KTP: Are there certain sites/artists that you like working with to get EL parts? And why these over others?

CM: When purchasing large volumes of ELWire, ELLEDs and other lighting parts I will often do business with companies online, such as ELWirePros and CoolNeon. These companies will sell ELWire, ELLEDs and the systems for powering them at bulk pricing, with prices dropping drastically for large volume orders.

KTP: Are there any movies or TV shows that you recommend to get inspiration for ELPunk costuming?

CM: ELPunk examples can readily be found in many common science fiction and fantasy films or TV series. TRON, Star Wars, Star Trek are just a few very well-known examples which show costumes, weapons, and even individuals enhanced or covered with ELPunk devices.

KTP: What suggestion would you give for a basic, inexpensive ELPunk costume?

CM: Some creative people, who are easy to find online, in video or “how-to” formats, have created internet and world-wide sensations with builds such as Baby Stick Figure (a very cost-effective costume using a simple ELWire strand) or the dance troupe iLuminate currently slated for a run in NYC (off Broadway).

KTP: Does ELPunk have a following yet?

CM: ELPunk has thousands of fans, many from the east coast of the USA, who have seen EL costumes built by me. Some have been lucky enough to catch a New York Comic Con appearance, complete with Daft Punk musical soundtrack and sound-reactive EL lighting system incorporated into his costumes, or seen work-in-progress videos on his and other builder’s YouTube pages. There is also a growing FaceBook group, by the name Electroluminescent (EL) Punk, which boasts hundreds of members. There they post images, videos, suggestions, construction methods, and discuss the history and validity for various ELPunk costumes and devices.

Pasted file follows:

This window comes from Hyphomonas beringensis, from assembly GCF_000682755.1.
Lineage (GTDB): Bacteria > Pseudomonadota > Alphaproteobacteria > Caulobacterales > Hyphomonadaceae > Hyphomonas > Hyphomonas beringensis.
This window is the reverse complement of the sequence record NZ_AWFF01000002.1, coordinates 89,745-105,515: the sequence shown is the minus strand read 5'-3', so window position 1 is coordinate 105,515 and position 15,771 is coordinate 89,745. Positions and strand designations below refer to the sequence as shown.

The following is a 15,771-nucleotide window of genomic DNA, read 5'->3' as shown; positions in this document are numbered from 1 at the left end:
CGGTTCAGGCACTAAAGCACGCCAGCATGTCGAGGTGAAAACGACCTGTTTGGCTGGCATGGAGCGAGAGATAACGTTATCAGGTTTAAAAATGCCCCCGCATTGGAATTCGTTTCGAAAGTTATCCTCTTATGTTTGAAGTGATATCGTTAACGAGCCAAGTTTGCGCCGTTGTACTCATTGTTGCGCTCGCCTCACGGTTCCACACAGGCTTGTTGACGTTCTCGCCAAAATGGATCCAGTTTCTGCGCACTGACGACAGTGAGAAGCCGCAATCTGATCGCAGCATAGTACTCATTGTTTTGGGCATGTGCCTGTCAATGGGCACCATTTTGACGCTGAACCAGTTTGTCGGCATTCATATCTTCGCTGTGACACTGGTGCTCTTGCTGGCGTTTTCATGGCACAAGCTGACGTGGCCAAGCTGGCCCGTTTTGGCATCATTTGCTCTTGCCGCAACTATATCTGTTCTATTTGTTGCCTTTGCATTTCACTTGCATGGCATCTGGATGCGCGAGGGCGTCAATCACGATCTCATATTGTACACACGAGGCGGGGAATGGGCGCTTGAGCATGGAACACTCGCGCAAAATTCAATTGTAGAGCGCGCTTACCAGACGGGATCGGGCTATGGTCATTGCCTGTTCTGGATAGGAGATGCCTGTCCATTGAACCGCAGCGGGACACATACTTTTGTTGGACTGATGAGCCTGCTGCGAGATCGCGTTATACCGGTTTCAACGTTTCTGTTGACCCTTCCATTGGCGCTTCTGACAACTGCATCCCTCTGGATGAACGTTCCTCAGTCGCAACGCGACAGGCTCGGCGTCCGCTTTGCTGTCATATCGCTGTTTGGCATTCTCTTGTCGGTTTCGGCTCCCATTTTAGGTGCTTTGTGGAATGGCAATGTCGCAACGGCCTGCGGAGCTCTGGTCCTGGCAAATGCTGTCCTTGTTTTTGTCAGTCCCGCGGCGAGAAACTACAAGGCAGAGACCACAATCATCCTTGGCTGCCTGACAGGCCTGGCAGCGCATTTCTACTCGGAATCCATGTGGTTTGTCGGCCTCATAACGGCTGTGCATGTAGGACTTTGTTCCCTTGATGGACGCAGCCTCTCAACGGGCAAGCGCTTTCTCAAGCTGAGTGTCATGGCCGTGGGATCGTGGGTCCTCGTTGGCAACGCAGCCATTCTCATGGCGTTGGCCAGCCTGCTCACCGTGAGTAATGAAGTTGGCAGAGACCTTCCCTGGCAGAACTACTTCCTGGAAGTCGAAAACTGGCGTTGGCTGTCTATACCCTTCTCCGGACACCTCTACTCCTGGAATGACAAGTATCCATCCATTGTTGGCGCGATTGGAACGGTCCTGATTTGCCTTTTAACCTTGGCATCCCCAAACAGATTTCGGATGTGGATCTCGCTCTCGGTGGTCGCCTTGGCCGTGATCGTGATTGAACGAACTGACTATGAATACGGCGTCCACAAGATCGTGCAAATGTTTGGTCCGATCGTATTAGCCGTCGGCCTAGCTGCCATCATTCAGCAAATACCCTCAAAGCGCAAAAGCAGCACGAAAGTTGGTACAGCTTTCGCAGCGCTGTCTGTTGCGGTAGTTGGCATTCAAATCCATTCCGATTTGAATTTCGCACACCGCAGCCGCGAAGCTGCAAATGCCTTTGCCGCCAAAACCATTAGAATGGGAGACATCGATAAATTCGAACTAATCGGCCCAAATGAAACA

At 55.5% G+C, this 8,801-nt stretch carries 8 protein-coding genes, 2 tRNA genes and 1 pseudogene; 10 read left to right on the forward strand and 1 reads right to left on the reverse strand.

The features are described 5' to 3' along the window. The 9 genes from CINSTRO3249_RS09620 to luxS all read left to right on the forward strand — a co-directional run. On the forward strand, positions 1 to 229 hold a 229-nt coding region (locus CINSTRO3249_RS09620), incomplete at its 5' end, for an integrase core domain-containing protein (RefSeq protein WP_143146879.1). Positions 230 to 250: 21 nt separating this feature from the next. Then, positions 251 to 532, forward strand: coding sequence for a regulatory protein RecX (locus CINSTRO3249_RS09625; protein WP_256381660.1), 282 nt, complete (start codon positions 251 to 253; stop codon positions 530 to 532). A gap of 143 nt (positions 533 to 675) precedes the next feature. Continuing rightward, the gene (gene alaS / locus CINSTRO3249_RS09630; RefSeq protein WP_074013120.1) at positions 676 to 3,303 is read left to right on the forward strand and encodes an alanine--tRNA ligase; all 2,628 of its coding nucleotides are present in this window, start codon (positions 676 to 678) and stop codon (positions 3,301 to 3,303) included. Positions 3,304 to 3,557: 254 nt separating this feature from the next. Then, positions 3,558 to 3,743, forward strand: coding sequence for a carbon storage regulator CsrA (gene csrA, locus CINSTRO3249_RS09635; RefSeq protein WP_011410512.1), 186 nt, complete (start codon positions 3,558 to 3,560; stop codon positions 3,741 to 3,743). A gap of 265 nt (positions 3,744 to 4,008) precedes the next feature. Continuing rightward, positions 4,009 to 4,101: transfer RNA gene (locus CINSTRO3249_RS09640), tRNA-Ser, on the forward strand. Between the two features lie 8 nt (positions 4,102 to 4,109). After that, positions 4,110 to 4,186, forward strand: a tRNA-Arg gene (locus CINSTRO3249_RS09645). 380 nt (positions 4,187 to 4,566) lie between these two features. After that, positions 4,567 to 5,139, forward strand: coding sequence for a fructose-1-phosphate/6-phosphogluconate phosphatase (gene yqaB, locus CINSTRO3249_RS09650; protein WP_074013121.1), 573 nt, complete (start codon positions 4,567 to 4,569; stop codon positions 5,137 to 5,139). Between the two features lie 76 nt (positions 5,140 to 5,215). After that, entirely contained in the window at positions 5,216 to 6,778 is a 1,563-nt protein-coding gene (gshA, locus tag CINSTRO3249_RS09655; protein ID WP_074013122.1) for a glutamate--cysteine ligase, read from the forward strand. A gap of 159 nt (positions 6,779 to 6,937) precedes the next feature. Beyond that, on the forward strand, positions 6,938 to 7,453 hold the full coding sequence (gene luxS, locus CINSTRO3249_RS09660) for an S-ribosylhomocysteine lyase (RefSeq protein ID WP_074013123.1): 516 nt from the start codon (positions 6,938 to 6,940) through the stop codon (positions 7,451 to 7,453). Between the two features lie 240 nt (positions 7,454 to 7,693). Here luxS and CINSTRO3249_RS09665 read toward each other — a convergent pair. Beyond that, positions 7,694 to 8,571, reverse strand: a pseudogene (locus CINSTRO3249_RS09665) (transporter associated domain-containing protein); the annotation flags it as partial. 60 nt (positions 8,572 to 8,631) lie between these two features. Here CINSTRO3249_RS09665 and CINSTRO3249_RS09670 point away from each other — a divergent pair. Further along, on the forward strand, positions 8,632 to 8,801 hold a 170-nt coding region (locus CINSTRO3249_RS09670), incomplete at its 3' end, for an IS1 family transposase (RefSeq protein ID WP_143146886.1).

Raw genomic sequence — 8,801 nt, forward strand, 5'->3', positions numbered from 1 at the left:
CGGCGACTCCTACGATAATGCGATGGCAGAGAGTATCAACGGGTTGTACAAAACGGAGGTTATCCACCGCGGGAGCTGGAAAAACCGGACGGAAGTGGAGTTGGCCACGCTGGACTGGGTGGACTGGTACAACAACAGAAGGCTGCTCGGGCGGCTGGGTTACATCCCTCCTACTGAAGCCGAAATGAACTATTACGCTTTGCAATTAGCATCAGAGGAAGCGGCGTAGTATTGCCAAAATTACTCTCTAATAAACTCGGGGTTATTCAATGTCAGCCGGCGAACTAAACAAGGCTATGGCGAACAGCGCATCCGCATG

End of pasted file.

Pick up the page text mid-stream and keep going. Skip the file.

KTP: Are there any upcoming events where people would be able to find you or your group?

CM: Currently, in the NYC area, ELPunk.com is slated to attend the Staten Island annual Art & Light Festival, LUMEN 2014 and the annual New York Comic Con 2014 shows.

KTP: E-mail/website/social media?

CM: To contact us at ELPunk, please feel free to email us at: avatar@ELPunk.com or find our group on FaceBook at: Electroluminescent (EL) Punk.

KTP: Anything else you’d like to add?

CM: ELPunk is a very wide-open term when it comes to your imagination. The options, styles, variations, and choices are nearly endless. From simple toy lightsabers, as seen in Star Wars, to the complex suits worn by characters in the TRON movie and TV series, ELPunk lighting is a great way to express individual creativity and catch the notice of fans, passers-by, the media, and other costumers. ELPunk is about personal style. Make it yours.


Watermelon-shaped picnic basket enhanced with LED wire for an ELPunk effect. Photo by Craig McPherson.